With the purchase of Boston Dynamics, Google has become the proud owner of a robotics company - for the 8th time. This is not Google's first acquisition of a company in the robotics industry, nor will it be the last. What we've got instead is the continued efforts of the big G to collect the best minds in the industry to push forth their own efforts in robotics for the distant future.
The newest company Google has acquired is called Boston Dynamics. This company is one that's been working on rather strange looking walking robots for the past several years, appearing most recently in a SlashGear 101 called "What is Boston Dynamics?" If you're unfamiliar with the company, you really should have a look - they're strange enough to dive into on their own, creating monstrous robots that'll walk right over you if you let them.
Google also owns seven more companies living in the robotics realm. The single non-US company on this list goes by the name of Schaft. This "Schaft" company works with humanoid robots specifically. Another similar company owned by Google is Meka. In Meka, "world-class robotic systems for researchers" are being developed with technologies that are "human-safe, human-soft, and human-scale."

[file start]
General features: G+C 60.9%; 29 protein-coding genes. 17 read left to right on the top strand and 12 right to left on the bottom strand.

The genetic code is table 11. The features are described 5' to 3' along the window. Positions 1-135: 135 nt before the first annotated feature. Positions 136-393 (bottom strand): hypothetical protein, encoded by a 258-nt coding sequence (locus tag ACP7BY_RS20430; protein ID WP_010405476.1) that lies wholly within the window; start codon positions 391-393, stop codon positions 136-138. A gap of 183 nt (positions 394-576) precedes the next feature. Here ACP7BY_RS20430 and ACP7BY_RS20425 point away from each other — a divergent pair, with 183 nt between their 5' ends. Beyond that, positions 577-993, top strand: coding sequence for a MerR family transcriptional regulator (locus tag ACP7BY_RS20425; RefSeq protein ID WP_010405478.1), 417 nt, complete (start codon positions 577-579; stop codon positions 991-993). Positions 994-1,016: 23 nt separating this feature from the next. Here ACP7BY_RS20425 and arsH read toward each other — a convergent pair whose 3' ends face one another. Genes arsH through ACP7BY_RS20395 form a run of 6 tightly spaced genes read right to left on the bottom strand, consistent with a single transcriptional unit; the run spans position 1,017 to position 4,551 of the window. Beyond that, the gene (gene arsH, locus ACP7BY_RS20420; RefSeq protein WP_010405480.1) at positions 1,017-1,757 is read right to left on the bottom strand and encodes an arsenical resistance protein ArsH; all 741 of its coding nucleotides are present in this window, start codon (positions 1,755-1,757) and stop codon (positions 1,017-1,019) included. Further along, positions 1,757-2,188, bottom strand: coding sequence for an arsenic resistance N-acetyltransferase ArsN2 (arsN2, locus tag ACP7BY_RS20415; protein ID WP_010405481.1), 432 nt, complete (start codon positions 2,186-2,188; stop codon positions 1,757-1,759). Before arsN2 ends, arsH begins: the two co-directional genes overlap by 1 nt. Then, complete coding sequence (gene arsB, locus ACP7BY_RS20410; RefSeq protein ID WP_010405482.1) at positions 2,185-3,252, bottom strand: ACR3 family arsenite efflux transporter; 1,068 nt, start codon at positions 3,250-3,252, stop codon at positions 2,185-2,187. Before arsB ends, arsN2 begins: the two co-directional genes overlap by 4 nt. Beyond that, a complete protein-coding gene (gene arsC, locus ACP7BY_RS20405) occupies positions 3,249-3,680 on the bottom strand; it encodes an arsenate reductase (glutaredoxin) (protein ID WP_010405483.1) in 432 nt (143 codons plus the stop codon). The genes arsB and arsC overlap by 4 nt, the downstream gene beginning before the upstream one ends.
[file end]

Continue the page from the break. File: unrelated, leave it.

[aquote]We have been acquired by Google and are busy building the robot revolution. Please come again. - Meka[/aquote]
Also the source of the hero image in this article, Meka's own homepage suggests that they are "busy building the robot revolution" with Google. Redwood Robotic's homepage says the same thing.
With Redwood Robotics, Google is hard at work making robotic arms for human-safe repetitive tasks. Redwood Robotics robotic arms are able to be taught and made to be affordable. Industrial Perception is a Google company that works with 3D vision-guided technology. Robots made with Industrial Perception technology work with logical tasks in the 3D industrial space.
With Google's acquisition of Holomni, they brought on some connectivity with holonomic omnidirectional vehicle technology. This is all about robotics in automobiles, and will likely be playing as much a role in Google's self-piloted (driverless) cars as it does in their robot moonshot. Bot & Dolly is a company the brings on engineering in automation, filmmaking, and robots (of course.) In Bot & Dolly, Google also attained advanced motion control technology.
The Google company called Autofuss was mentioned in Andy Rubin's robot moonshot chat earlier this month, bringing some visual artist finess to the programmer, engineer, and designer world. This company will work with illustrators, architects, and machinists at the same time as it does storytellers - in other words: it's highly creative, and will certainly bring some flare to Google's robotics environment.
Sound like a complete picture in a robotics project to you? At this point it's anyone's guess what Google could be making in their robotics project universe - we're all ears!